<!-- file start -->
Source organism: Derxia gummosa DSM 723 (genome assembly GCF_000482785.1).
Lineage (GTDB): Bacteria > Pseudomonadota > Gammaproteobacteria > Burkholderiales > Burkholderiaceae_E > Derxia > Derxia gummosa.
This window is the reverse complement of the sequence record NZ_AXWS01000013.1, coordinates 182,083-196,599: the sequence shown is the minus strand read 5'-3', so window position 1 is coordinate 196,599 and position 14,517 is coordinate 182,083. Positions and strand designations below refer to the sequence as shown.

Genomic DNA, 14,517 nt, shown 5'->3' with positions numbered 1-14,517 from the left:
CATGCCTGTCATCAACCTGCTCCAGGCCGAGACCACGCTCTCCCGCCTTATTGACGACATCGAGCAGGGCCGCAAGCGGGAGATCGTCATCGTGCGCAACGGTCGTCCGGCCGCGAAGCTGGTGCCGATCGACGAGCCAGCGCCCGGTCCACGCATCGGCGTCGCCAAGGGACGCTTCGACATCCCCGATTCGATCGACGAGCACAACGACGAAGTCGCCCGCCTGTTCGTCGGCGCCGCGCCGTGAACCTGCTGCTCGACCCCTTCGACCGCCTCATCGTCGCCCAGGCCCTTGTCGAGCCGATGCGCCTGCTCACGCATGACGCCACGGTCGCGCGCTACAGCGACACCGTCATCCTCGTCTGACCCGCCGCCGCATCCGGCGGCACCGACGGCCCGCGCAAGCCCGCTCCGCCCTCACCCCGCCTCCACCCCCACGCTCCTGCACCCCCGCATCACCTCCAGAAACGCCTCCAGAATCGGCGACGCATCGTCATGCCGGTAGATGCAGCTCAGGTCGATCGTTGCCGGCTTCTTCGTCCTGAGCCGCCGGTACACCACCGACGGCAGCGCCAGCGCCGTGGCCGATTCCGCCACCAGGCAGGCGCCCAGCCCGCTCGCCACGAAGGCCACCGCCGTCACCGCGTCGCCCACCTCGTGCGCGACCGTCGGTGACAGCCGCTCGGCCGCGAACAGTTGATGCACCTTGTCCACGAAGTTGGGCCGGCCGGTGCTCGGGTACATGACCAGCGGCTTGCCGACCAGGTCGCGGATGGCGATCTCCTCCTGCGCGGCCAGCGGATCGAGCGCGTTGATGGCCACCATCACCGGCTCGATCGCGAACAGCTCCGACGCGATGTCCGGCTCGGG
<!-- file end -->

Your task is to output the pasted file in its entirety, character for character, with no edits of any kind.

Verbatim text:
Source organism: Derxia gummosa DSM 723 (genome assembly GCF_000482785.1).
Lineage (GTDB): Bacteria > Pseudomonadota > Gammaproteobacteria > Burkholderiales > Burkholderiaceae_E > Derxia > Derxia gummosa.
This window is the reverse complement of the sequence record NZ_AXWS01000013.1, coordinates 182,083-196,599: the sequence shown is the minus strand read 5'-3', so window position 1 is coordinate 196,599 and position 14,517 is coordinate 182,083. Positions and strand designations below refer to the sequence as shown.

Genomic DNA, 14,517 nt, shown 5'->3' with positions numbered 1-14,517 from the left:
CATGCCTGTCATCAACCTGCTCCAGGCCGAGACCACGCTCTCCCGCCTTATTGACGACATCGAGCAGGGCCGCAAGCGGGAGATCGTCATCGTGCGCAACGGTCGTCCGGCCGCGAAGCTGGTGCCGATCGACGAGCCAGCGCCCGGTCCACGCATCGGCGTCGCCAAGGGACGCTTCGACATCCCCGATTCGATCGACGAGCACAACGACGAAGTCGCCCGCCTGTTCGTCGGCGCCGCGCCGTGAACCTGCTGCTCGACCCCTTCGACCGCCTCATCGTCGCCCAGGCCCTTGTCGAGCCGATGCGCCTGCTCACGCATGACGCCACGGTCGCGCGCTACAGCGACACCGTCATCCTCGTCTGACCCGCCGCCGCATCCGGCGGCACCGACGGCCCGCGCAAGCCCGCTCCGCCCTCACCCCGCCTCCACCCCCACGCTCCTGCACCCCCGCATCACCTCCAGAAACGCCTCCAGAATCGGCGACGCATCGTCATGCCGGTAGATGCAGCTCAGGTCGATCGTTGCCGGCTTCTTCGTCCTGAGCCGCCGGTACACCACCGACGGCAGCGCCAGCGCCGTGGCCGATTCCGCCACCAGGCAGGCGCCCAGCCCGCTCGCCACGAAGGCCACCGCCGTCACCGCGTCGCCCACCTCGTGCGCGACCGTCGGTGACAGCCGCTCGGCCGCGAACAGTTGATGCACCTTGTCCACGAAGTTGGGCCGGCCGGTGCTCGGGTACATGACCAGCGGCTTGCCGACCAGGTCGCGGATGGCGATCTCCTCCTGCGCGGCCAGCGGATCGAGCGCGTTGATGGCCACCATCACCGGCTCGATCGCGAACAGCTCCGACGCGATGTCCGGCTCGGG